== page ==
In the foregoing discussions, reference has been made to dissolving gases in polymers and polymerizable liquids in order to promote void formation. However, in the case of some polymerizable liquids, such as a mixture of methyl methacrylate monomer and PMMA, porosity is inherently produced when such mixtures are allowed to polymerize in the absence of pressure. When such a polymerizable mixture is used, no special gas dissolving step will be required.

Still another method which may be utilized to form the polymer layer having a varying porosity involves the use of a temperature sensitive foaming agent. Thus, a non-heat sensitive polymerizable material containing a heat sensitive blowing agent may be enclosed in the mold under conditions such that polymerization is initiated by, e.g., inclusion of an ambient temperature polymerization catalyst. Heat is applied to the exterior portion of the mold so that the polymer thereat containing the heat sensitive foaming agent will include voids while the relatively cooler material at the interior of the mold will contain no voids. The heat sensitive foaming agent and the gas produced thereby should be non-physiologically active in order that the polymer layer not interact negatively with bone.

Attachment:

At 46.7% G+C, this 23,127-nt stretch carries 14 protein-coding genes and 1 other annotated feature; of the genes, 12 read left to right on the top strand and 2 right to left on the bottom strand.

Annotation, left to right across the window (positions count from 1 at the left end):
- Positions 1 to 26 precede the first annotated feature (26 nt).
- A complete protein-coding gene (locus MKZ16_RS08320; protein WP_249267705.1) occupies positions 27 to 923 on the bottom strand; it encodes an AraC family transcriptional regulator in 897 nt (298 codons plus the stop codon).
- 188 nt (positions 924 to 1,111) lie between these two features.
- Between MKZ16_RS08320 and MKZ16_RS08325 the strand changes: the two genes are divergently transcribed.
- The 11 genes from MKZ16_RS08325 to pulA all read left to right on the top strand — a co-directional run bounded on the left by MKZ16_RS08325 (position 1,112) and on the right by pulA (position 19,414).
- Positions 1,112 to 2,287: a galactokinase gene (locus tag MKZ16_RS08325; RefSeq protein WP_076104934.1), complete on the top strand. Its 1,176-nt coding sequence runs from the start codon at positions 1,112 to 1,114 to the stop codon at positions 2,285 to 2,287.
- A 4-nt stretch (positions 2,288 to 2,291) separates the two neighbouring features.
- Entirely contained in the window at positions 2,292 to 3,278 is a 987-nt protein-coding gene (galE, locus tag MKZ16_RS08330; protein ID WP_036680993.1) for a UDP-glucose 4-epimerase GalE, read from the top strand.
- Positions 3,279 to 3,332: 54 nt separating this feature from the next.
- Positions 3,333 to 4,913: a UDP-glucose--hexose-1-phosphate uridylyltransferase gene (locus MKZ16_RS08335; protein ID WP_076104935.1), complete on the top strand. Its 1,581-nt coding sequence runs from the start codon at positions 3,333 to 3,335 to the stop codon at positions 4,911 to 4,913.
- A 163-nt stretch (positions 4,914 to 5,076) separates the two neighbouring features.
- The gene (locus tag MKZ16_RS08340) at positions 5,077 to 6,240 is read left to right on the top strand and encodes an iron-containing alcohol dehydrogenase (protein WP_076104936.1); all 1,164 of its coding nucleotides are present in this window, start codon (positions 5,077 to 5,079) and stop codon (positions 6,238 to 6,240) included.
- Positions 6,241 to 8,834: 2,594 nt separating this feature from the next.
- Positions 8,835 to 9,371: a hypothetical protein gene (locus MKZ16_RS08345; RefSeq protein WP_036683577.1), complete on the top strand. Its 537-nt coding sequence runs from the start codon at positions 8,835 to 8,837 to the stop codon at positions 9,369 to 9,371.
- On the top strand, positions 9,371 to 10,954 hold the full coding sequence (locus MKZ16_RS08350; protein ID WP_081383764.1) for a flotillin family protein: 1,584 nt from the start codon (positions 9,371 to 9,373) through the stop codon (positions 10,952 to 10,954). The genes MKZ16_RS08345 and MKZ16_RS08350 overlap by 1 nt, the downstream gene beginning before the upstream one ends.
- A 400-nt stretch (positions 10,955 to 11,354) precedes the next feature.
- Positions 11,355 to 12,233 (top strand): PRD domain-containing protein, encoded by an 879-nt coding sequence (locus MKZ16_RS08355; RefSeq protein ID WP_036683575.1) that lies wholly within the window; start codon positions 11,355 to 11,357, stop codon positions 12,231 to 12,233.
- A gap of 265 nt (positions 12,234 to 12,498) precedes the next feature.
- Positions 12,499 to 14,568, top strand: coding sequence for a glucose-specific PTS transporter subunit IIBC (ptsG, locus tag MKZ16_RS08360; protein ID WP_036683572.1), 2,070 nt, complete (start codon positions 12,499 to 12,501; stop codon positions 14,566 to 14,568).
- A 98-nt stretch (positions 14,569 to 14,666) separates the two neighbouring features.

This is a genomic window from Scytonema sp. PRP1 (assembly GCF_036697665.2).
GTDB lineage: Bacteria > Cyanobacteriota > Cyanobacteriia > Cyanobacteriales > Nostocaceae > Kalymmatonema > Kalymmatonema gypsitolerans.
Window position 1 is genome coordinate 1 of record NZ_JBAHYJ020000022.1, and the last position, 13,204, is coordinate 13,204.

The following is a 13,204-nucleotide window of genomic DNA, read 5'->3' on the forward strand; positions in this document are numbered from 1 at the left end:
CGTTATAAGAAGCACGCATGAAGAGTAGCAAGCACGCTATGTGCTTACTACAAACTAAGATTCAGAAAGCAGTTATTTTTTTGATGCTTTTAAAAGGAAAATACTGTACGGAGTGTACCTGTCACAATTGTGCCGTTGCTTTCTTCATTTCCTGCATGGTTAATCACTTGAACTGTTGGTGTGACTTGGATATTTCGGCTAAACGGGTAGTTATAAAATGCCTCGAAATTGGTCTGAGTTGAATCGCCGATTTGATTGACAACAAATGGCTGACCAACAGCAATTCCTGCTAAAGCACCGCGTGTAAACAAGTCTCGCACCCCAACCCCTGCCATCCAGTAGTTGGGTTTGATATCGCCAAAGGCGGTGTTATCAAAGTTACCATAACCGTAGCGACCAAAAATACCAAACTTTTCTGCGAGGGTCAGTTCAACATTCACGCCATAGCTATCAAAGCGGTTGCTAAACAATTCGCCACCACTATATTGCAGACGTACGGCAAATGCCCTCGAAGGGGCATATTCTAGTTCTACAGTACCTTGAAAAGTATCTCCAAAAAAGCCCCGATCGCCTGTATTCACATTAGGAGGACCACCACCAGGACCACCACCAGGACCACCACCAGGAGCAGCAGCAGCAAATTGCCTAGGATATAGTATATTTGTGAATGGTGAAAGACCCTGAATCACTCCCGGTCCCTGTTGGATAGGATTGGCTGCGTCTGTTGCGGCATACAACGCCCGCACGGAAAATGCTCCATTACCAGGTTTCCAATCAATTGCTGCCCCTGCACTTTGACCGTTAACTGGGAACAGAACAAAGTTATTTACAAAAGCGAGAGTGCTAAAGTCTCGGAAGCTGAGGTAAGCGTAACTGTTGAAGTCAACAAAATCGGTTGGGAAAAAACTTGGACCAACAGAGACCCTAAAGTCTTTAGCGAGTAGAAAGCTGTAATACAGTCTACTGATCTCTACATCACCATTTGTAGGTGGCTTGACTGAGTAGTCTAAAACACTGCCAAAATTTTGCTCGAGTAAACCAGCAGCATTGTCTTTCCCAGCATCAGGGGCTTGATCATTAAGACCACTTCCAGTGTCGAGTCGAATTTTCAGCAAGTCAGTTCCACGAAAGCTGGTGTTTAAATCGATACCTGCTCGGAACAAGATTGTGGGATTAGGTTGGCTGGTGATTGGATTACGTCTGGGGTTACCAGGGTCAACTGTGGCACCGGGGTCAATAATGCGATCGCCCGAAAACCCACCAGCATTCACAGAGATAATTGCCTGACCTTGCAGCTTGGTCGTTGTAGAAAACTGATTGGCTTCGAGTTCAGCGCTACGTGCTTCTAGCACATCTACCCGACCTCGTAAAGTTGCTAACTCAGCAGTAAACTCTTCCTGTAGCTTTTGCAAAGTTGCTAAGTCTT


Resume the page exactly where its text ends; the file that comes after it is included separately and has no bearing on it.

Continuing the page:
Finally, the process of post expansion may be utilized to form the polymer layer having varying porosity. Thus, a layer of thermoplastic material comprising a dissolved foaming agent such as pentane or nitrogen is molded to the exterior of the reinforcing element and allowed to harden. The exterior of the hardened layer is exposed to a heat means such as an infrared radiation source, thus warming and softening the exterior portion of the thermoplastic layer. At this point, the dissolved foaming agent reverts to a gaseous phase producing voids in the polymer layer. Upon completion of sufficient foaming, the heat source is removed and the layer allowed to harden.